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Water thermometer?
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jpender
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jpender
Joined: 11 Jul 2011
Posts: 708
Location: California
Expertise: I like coffee

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Posted Wed May 22, 2013, 10:36am
Subject: Re: Water thermometer?
 

JKalpin Said:

I notice you used 0C to test both Taylor thermometers against your precision thermister.  Was that in an ice-water bath?

It seems that the variations of each were within 0.9C which is probably OK for coffee (and other cooking).

I wonder if those thermisters have the same error up around 100C which is where you would be doing a lot of testing for coffee.  

I tested mine in boiling water and found a source of error in the gradient between the bottom and top of the boiling pot (currents?) and wonder if my ice-water bath had a similar gradient between the top and bottom.

Posted May 21, 2013 link

The graph is for temperatures between 15 and 95C. It shows the difference between the Taylor probe readings and the precision thermistor readings over the temperature range on the x-axis. So it appears that the two Taylor thermometers I have read low at lower temperatures and high at brewing temperatures. It's not a problem with the thermistors in these probes but rather the way that they are linearized.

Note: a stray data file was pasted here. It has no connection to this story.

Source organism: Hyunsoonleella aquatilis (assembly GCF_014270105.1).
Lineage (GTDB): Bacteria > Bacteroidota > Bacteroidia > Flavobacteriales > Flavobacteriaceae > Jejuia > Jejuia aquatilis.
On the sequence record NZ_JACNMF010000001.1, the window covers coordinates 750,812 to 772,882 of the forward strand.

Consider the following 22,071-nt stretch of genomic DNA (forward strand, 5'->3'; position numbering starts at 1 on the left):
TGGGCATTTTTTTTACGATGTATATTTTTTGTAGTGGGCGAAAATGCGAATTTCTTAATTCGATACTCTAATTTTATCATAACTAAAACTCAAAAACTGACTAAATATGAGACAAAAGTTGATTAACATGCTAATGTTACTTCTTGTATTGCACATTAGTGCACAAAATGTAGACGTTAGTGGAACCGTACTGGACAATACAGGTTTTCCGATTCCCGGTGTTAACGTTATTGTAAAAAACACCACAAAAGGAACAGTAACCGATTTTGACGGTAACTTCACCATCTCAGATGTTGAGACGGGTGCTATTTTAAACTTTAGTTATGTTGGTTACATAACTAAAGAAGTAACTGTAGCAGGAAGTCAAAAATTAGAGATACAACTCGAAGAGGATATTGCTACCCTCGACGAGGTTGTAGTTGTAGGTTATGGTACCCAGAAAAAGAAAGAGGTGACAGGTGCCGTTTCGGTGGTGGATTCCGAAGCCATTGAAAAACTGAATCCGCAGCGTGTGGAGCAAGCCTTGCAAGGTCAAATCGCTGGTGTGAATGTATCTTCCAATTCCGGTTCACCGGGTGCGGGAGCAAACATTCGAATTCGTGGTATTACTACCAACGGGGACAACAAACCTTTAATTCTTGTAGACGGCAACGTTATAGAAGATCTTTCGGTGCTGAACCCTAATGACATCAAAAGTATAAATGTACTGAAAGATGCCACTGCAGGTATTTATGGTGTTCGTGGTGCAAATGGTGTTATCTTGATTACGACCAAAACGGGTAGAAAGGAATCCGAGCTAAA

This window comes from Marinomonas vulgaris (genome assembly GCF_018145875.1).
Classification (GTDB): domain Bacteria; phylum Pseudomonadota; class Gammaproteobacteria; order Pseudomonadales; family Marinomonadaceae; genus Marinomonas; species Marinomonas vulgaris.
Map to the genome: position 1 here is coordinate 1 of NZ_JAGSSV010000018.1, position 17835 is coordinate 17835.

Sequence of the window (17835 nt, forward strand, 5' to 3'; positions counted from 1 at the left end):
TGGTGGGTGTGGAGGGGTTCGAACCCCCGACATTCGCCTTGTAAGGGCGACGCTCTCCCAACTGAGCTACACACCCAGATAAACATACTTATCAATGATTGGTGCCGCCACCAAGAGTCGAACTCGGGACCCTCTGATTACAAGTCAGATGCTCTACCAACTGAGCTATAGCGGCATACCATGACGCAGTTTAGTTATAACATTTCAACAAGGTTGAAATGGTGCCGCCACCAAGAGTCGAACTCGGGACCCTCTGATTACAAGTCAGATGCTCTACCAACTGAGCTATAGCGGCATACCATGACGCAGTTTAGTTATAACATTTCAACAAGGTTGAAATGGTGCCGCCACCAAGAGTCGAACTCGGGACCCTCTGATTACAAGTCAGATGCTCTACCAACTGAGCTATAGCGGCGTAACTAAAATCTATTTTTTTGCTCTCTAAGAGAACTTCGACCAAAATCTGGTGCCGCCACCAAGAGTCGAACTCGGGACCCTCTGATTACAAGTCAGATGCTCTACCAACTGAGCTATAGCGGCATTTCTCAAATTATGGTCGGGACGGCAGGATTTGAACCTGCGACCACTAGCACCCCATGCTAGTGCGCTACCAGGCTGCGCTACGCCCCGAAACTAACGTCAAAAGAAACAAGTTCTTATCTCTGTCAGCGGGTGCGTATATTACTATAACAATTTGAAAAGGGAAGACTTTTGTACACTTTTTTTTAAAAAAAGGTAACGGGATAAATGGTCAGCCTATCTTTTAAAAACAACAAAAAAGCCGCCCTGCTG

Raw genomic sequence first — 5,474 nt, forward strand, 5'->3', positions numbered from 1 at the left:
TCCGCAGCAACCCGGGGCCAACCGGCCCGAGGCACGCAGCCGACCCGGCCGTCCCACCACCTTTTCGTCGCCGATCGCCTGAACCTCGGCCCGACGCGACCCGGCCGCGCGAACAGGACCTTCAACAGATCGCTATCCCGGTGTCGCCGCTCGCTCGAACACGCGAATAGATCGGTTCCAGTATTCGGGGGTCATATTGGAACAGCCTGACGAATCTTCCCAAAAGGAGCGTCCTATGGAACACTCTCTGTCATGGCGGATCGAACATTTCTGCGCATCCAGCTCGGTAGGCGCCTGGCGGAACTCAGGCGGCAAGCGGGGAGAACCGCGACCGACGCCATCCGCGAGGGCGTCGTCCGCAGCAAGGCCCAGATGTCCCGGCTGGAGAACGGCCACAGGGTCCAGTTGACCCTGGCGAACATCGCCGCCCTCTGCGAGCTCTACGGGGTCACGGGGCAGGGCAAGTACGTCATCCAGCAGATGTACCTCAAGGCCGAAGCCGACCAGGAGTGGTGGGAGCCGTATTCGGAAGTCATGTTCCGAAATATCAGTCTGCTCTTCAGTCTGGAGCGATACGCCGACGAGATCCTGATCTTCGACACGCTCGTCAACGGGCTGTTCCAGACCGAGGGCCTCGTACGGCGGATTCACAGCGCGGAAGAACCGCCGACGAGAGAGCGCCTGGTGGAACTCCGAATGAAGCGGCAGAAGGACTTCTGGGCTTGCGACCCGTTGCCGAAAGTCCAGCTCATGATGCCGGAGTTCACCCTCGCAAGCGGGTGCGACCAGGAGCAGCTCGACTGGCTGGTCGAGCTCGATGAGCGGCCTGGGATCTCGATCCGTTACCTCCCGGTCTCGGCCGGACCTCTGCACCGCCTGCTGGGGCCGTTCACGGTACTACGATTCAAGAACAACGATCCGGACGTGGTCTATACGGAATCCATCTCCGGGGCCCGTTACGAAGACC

I think in general NTC thermistors lose sensitivity as the temperature increases. For the thermistor I was using a change of 1C results in about a 5% change in resistance at 0C but only a 3% change at 100C. The absolute resistance change also decreases with temperature. The R vs T curve is roughly logarithmic.

Testing with ice baths and boiling water is problematic. You really need finely crushed ice and an insulated container and you have to wait for it to equilibrate; otherwise it will be warmer than 0C. For boiling water you need to know the barometric pressure. I wonder if the gradient you saw was really an error caused by a different reading due to how far you stick the long metal probe into the water.

Although the slow response is sometimes annoying I still think these are fine for coffee.
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